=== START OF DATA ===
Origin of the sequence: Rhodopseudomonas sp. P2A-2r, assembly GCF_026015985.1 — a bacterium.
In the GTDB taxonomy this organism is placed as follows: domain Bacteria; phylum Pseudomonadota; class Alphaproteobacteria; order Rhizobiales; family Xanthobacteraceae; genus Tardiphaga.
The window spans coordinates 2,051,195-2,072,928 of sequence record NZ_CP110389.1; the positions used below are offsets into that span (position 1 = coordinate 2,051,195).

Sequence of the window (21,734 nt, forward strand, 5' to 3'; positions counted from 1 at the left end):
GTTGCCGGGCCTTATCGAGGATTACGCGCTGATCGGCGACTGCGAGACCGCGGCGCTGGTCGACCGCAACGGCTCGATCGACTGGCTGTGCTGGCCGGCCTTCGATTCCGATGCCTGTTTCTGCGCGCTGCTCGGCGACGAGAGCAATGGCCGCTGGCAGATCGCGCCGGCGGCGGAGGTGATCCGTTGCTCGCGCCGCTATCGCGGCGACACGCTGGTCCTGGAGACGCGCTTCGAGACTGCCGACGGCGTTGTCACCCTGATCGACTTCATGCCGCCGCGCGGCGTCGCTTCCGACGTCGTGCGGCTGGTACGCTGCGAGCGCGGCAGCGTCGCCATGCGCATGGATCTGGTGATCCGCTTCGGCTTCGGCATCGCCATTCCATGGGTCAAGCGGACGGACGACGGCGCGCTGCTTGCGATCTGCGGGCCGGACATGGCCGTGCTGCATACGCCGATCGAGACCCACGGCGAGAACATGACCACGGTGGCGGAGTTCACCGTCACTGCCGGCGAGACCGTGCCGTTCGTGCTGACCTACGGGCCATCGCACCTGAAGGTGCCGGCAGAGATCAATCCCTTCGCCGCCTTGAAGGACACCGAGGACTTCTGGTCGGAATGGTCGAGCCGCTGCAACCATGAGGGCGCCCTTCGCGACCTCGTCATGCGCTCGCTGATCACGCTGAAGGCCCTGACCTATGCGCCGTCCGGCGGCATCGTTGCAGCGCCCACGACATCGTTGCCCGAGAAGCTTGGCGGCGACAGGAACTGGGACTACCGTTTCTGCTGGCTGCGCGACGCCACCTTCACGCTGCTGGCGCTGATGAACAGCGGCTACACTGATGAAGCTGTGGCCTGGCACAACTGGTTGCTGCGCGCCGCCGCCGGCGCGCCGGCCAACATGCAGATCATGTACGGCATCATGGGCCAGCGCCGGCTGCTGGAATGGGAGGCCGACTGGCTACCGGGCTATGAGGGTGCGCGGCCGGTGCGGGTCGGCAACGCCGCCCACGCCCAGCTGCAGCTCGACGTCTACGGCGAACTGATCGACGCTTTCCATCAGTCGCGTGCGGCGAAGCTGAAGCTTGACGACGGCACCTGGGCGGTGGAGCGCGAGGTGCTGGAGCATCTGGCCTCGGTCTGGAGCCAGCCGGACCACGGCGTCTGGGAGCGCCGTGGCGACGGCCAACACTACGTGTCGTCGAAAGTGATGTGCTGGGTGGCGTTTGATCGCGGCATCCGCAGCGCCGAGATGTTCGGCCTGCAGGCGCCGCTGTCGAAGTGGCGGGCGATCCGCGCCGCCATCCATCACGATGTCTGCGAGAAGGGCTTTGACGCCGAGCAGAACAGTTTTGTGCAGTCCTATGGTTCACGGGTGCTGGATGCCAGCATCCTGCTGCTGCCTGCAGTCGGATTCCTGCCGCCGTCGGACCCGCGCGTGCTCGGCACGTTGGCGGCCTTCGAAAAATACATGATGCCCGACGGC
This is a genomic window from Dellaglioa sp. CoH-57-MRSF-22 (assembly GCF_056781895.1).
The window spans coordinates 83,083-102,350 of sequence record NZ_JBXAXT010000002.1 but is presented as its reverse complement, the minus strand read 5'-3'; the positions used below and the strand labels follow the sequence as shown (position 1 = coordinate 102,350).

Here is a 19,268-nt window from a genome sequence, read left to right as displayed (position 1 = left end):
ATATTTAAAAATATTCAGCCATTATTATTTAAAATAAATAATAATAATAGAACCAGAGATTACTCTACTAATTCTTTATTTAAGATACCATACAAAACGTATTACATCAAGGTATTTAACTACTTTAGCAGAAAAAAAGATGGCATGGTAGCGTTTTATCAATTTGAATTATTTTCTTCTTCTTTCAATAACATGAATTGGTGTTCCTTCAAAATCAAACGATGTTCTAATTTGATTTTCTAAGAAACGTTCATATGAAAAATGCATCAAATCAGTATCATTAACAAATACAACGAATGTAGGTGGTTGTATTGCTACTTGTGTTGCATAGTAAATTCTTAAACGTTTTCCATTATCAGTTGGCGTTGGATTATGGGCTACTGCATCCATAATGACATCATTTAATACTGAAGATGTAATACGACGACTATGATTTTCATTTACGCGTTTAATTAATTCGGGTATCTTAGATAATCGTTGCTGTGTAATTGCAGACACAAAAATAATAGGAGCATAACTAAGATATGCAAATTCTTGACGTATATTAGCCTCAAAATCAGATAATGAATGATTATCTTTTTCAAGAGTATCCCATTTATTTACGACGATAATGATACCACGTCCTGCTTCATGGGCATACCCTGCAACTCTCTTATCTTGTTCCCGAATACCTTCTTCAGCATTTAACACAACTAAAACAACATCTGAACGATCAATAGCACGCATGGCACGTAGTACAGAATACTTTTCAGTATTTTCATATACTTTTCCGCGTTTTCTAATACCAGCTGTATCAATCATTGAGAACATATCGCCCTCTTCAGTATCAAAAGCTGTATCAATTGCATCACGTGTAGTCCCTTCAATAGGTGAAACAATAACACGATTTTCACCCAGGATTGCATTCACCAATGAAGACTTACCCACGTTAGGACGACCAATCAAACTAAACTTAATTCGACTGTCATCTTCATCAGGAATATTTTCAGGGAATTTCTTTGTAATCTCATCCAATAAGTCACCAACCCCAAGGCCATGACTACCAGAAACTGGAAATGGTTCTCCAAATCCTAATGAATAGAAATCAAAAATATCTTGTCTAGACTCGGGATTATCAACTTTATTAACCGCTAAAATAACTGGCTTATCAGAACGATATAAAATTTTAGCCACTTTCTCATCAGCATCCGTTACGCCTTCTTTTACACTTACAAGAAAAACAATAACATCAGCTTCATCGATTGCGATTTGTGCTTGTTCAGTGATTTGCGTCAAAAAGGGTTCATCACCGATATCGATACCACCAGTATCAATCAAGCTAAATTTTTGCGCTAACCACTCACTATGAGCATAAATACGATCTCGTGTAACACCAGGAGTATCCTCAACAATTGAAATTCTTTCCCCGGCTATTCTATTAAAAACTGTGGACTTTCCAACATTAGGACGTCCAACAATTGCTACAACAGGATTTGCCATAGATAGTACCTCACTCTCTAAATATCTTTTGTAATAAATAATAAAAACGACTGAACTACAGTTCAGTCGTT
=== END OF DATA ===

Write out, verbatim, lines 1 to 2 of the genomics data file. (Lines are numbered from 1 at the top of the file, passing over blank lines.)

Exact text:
Origin of the sequence: Rhodopseudomonas sp. P2A-2r, assembly GCF_026015985.1 — a bacterium.
In the GTDB taxonomy this organism is placed as follows: domain Bacteria; phylum Pseudomonadota; class Alphaproteobacteria; order Rhizobiales; family Xanthobacteraceae; genus Tardiphaga.